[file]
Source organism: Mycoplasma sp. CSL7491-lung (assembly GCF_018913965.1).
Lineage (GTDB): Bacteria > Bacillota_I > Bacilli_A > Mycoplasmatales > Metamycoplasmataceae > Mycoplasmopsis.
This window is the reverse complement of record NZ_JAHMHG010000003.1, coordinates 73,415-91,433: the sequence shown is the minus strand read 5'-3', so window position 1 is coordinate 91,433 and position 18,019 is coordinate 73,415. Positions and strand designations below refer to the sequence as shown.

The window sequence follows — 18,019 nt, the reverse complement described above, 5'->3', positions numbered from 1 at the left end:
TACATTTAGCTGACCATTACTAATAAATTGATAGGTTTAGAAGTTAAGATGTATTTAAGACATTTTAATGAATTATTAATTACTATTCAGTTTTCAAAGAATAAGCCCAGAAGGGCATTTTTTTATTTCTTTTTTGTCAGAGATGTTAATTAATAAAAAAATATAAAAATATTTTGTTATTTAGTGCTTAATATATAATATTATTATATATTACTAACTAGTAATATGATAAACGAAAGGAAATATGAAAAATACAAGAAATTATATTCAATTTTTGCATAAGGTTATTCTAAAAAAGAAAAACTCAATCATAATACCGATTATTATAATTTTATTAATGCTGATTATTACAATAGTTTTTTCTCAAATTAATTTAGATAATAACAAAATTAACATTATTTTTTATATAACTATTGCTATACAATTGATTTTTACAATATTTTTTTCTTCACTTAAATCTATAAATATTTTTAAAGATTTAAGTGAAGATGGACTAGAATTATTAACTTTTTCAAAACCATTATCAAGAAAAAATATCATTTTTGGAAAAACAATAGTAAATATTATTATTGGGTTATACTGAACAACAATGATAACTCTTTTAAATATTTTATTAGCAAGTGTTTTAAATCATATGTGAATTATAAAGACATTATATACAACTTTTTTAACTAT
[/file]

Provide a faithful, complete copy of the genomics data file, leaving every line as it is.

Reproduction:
Source organism: Mycoplasma sp. CSL7491-lung (assembly GCF_018913965.1).
Lineage (GTDB): Bacteria > Bacillota_I > Bacilli_A > Mycoplasmatales > Metamycoplasmataceae > Mycoplasmopsis.
This window is the reverse complement of record NZ_JAHMHG010000003.1, coordinates 73,415-91,433: the sequence shown is the minus strand read 5'-3', so window position 1 is coordinate 91,433 and position 18,019 is coordinate 73,415. Positions and strand designations below refer to the sequence as shown.

The window sequence follows — 18,019 nt, the reverse complement described above, 5'->3', positions numbered from 1 at the left end:
TACATTTAGCTGACCATTACTAATAAATTGATAGGTTTAGAAGTTAAGATGTATTTAAGACATTTTAATGAATTATTAATTACTATTCAGTTTTCAAAGAATAAGCCCAGAAGGGCATTTTTTTATTTCTTTTTTGTCAGAGATGTTAATTAATAAAAAAATATAAAAATATTTTGTTATTTAGTGCTTAATATATAATATTATTATATATTACTAACTAGTAATATGATAAACGAAAGGAAATATGAAAAATACAAGAAATTATATTCAATTTTTGCATAAGGTTATTCTAAAAAAGAAAAACTCAATCATAATACCGATTATTATAATTTTATTAATGCTGATTATTACAATAGTTTTTTCTCAAATTAATTTAGATAATAACAAAATTAACATTATTTTTTATATAACTATTGCTATACAATTGATTTTTACAATATTTTTTTCTTCACTTAAATCTATAAATATTTTTAAAGATTTAAGTGAAGATGGACTAGAATTATTAACTTTTTCAAAACCATTATCAAGAAAAAATATCATTTTTGGAAAAACAATAGTAAATATTATTATTGGGTTATACTGAACAACAATGATAACTCTTTTAAATATTTTATTAGCAAGTGTTTTAAATCATATGTGAATTATAAAGACATTATATACAACTTTTTTAACTAT